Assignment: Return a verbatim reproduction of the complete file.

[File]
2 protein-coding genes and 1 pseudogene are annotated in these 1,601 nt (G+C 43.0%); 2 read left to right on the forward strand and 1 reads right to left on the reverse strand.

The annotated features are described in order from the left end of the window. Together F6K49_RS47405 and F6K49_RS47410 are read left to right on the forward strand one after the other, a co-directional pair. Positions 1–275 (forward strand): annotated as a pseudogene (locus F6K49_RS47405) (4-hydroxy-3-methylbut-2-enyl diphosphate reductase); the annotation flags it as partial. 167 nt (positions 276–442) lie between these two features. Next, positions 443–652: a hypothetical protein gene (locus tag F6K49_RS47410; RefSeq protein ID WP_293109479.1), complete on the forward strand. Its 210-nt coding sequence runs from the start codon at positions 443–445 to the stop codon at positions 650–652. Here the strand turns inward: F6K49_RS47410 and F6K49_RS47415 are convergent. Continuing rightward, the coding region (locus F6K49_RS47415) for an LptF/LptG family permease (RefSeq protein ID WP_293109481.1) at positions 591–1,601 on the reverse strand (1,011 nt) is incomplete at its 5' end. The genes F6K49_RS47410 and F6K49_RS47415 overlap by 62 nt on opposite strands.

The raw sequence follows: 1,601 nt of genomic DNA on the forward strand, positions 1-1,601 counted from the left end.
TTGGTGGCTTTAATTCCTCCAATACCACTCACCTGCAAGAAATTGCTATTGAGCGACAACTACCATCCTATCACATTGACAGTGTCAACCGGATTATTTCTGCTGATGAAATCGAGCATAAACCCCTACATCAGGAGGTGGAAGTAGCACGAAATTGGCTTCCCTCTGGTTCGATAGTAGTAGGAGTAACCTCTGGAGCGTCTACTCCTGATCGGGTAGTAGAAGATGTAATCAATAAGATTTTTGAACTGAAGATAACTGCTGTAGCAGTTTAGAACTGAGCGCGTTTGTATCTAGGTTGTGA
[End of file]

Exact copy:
2 protein-coding genes and 1 pseudogene are annotated in these 1,601 nt (G+C 43.0%); 2 read left to right on the forward strand and 1 reads right to left on the reverse strand.

The annotated features are described in order from the left end of the window. Together F6K49_RS47405 and F6K49_RS47410 are read left to right on the forward strand one after the other, a co-directional pair. Positions 1–275 (forward strand): annotated as a pseudogene (locus F6K49_RS47405) (4-hydroxy-3-methylbut-2-enyl diphosphate reductase); the annotation flags it as partial. 167 nt (positions 276–442) lie between these two features. Next, positions 443–652: a hypothetical protein gene (locus tag F6K49_RS47410; RefSeq protein ID WP_293109479.1), complete on the forward strand. Its 210-nt coding sequence runs from the start codon at positions 443–445 to the stop codon at positions 650–652. Here the strand turns inward: F6K49_RS47410 and F6K49_RS47415 are convergent. Continuing rightward, the coding region (locus F6K49_RS47415) for an LptF/LptG family permease (RefSeq protein ID WP_293109481.1) at positions 591–1,601 on the reverse strand (1,011 nt) is incomplete at its 5' end. The genes F6K49_RS47410 and F6K49_RS47415 overlap by 62 nt on opposite strands.

The raw sequence follows: 1,601 nt of genomic DNA on the forward strand, positions 1-1,601 counted from the left end.
TTGGTGGCTTTAATTCCTCCAATACCACTCACCTGCAAGAAATTGCTATTGAGCGACAACTACCATCCTATCACATTGACAGTGTCAACCGGATTATTTCTGCTGATGAAATCGAGCATAAACCCCTACATCAGGAGGTGGAAGTAGCACGAAATTGGCTTCCCTCTGGTTCGATAGTAGTAGGAGTAACCTCTGGAGCGTCTACTCCTGATCGGGTAGTAGAAGATGTAATCAATAAGATTTTTGAACTGAAGATAACTGCTGTAGCAGTTTAGAACTGAGCGCGTTTGTATCTAGGTTGTGA